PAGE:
Public housing residents in Minneapolis will no longer need to pay their normal monthly rent when travel abroad erases their income, a change particularly sought by East African immigrants.
The board of the Minneapolis Public Housing Authority approved this week reverting to its previous policy of collecting only minimal rent during extended absences. The change takes effect once approved by federal housing officials, which is expected by year’s end.
Abdi Warsame, a City Council member, told the board that the policy in place for the past five years works a particular hardship on elderly East Africans who must save for long periods if they want to visit their homelands. He said that many receive federal Supplemental Security Income, which is halted when the recipient is outside the United States.
Yet the policy required people to keep paying rent, which is income-based. Travelers gone for 30 to 90 days could apply for a hardship, which meant that they paid the minimum $75 monthly rent during their absence, but were required to make up the difference between that and their normal rent over the next year or two.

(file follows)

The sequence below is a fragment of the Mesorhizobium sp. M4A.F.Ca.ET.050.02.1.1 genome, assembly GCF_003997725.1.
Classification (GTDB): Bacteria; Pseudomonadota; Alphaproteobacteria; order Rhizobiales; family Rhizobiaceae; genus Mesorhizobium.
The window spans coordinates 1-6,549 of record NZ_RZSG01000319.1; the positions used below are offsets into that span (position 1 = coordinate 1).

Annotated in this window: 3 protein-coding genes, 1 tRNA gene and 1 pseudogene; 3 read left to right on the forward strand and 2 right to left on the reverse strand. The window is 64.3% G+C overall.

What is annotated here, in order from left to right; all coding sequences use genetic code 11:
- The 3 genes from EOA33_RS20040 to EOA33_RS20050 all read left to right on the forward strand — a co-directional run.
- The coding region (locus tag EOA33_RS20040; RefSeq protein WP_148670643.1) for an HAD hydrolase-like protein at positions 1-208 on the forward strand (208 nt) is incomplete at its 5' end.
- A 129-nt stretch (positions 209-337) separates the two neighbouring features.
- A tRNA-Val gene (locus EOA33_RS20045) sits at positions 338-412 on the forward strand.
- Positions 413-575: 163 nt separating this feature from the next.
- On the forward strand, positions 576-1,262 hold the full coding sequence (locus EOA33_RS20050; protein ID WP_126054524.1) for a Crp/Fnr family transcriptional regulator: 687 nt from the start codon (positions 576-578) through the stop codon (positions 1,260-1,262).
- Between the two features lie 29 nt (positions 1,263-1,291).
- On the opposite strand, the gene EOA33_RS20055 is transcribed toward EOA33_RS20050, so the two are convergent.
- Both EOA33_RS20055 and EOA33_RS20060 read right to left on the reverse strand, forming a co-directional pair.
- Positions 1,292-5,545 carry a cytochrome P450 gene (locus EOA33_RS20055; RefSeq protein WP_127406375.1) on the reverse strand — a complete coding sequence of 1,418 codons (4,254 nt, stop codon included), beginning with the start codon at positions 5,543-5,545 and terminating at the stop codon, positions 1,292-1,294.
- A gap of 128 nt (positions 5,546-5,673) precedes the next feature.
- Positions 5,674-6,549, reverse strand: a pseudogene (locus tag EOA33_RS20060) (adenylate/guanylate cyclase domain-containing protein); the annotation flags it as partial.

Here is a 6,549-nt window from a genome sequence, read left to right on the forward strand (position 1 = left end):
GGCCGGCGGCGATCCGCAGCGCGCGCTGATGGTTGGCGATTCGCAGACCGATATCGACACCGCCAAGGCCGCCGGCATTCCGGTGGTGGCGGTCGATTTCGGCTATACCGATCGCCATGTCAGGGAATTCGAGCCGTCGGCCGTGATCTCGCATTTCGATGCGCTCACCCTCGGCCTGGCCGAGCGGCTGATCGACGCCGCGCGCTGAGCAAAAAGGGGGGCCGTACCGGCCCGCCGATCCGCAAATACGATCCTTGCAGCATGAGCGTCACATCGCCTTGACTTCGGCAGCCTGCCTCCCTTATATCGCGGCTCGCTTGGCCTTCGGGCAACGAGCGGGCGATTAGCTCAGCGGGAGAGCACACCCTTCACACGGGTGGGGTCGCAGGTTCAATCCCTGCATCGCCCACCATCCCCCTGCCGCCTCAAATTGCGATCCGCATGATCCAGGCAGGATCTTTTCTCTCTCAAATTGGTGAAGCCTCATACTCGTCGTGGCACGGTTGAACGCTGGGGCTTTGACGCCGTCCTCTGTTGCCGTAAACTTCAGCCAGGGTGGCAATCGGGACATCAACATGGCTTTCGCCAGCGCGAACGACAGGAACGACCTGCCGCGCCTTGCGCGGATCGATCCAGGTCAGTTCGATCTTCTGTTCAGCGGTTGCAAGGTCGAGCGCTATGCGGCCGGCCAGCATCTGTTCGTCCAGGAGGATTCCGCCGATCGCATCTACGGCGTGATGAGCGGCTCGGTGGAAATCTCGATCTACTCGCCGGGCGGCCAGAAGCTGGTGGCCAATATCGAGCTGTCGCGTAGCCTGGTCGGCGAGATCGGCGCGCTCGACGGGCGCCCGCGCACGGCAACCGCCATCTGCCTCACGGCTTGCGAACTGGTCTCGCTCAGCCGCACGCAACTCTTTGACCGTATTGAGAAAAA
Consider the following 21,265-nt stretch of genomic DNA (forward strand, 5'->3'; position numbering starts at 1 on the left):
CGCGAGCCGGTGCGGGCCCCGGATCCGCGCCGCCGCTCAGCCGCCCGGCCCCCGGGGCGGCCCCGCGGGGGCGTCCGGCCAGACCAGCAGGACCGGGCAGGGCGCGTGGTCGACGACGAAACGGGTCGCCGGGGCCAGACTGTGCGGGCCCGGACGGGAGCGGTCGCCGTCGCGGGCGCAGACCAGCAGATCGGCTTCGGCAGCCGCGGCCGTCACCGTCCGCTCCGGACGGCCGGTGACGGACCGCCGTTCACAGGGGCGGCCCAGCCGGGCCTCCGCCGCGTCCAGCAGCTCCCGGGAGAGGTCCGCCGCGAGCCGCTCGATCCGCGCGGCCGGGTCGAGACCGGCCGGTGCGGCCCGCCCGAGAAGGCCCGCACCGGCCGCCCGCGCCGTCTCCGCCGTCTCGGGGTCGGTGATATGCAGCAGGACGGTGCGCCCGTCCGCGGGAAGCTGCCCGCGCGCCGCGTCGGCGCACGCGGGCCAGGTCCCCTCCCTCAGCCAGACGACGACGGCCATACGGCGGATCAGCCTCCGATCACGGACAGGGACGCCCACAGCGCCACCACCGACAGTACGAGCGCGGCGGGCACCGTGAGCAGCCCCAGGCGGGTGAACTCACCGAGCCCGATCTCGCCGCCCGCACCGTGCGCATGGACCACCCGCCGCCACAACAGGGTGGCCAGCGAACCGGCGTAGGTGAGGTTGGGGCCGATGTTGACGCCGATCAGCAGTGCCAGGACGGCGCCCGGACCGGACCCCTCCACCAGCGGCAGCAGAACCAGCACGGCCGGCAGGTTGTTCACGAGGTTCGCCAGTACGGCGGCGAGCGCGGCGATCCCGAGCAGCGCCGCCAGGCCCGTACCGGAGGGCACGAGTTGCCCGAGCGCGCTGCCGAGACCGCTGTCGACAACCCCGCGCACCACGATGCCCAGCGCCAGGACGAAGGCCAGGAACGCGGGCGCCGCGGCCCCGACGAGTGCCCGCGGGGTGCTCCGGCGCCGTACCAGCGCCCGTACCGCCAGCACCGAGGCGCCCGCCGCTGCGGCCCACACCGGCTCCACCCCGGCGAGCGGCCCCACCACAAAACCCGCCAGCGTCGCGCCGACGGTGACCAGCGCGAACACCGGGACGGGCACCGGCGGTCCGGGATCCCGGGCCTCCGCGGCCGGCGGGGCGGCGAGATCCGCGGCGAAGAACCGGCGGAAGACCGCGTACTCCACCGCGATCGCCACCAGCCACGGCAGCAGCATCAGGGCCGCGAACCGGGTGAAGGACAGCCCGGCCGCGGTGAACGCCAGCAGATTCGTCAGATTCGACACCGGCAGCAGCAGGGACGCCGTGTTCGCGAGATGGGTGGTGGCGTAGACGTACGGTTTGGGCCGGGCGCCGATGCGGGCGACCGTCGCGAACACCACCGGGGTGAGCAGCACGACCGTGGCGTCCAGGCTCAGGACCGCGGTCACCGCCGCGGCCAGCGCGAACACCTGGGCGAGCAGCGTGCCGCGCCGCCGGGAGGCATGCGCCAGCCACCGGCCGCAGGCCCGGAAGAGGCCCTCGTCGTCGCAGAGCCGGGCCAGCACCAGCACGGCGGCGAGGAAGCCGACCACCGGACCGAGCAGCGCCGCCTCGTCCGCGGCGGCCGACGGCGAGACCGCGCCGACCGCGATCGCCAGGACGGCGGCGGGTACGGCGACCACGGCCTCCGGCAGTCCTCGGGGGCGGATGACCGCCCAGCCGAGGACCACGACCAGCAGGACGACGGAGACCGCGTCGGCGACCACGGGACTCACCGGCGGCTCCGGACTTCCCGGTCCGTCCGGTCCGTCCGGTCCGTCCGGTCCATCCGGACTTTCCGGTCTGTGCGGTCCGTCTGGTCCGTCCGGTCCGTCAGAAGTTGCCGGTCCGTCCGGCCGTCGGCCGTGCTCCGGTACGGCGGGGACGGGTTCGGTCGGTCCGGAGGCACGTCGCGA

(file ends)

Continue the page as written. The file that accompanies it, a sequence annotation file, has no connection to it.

The change will mean that residents will pay only the $75 minimum per month, assuming they apply for the hardship status.
From 50 to 75 public housing residents report such absences annually, according to Mary Boler, an agency manager. She said the cost of the change will be less than $50,000. The agency found that the paperwork burden of tracking repayment was higher than anticipated.
“This was brought up to us again and again and again in every building we visited in our ward,” Warsame said. “Everybody was afraid to leave the country.”
He said common reasons for travel abroad include visiting families left behind or participating in the hajj, the pilgrimage to Mecca that Muslims are expected to make at least once.
The agency allows a maximum absence of 90 days, after which it takes steps to terminate a lease. With a long waiting list, “That’s a long time for the asset to be kept empty,” Boler said.
The agency board now has two members of Somali descent, Mohamud Tamir and Abdullahi Isse. The agency’s resident advisory board also backed the change in rent policy for extended absences.